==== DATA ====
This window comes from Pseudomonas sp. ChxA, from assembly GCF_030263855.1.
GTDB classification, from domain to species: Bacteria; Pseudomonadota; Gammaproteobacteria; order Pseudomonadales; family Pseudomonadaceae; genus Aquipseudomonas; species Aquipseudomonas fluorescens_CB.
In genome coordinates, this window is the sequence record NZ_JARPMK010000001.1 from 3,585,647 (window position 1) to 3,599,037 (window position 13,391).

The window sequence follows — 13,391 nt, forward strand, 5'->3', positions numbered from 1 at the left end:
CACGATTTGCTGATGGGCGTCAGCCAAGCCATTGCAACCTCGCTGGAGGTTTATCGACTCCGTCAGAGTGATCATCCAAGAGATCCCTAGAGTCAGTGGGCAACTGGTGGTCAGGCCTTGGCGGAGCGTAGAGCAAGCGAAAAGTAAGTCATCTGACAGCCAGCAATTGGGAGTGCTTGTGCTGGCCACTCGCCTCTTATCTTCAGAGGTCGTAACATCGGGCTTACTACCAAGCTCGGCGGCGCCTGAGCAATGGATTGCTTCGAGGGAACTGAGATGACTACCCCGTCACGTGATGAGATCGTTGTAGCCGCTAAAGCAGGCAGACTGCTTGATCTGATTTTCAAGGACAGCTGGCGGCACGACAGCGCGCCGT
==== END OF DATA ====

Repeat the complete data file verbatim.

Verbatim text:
This window comes from Pseudomonas sp. ChxA, from assembly GCF_030263855.1.
GTDB classification, from domain to species: Bacteria; Pseudomonadota; Gammaproteobacteria; order Pseudomonadales; family Pseudomonadaceae; genus Aquipseudomonas; species Aquipseudomonas fluorescens_CB.
In genome coordinates, this window is the sequence record NZ_JARPMK010000001.1 from 3,585,647 (window position 1) to 3,599,037 (window position 13,391).

The window sequence follows — 13,391 nt, forward strand, 5'->3', positions numbered from 1 at the left end:
CACGATTTGCTGATGGGCGTCAGCCAAGCCATTGCAACCTCGCTGGAGGTTTATCGACTCCGTCAGAGTGATCATCCAAGAGATCCCTAGAGTCAGTGGGCAACTGGTGGTCAGGCCTTGGCGGAGCGTAGAGCAAGCGAAAAGTAAGTCATCTGACAGCCAGCAATTGGGAGTGCTTGTGCTGGCCACTCGCCTCTTATCTTCAGAGGTCGTAACATCGGGCTTACTACCAAGCTCGGCGGCGCCTGAGCAATGGATTGCTTCGAGGGAACTGAGATGACTACCCCGTCACGTGATGAGATCGTTGTAGCCGCTAAAGCAGGCAGACTGCTTGATCTGATTTTCAAGGACAGCTGGCGGCACGACAGCGCGCCGT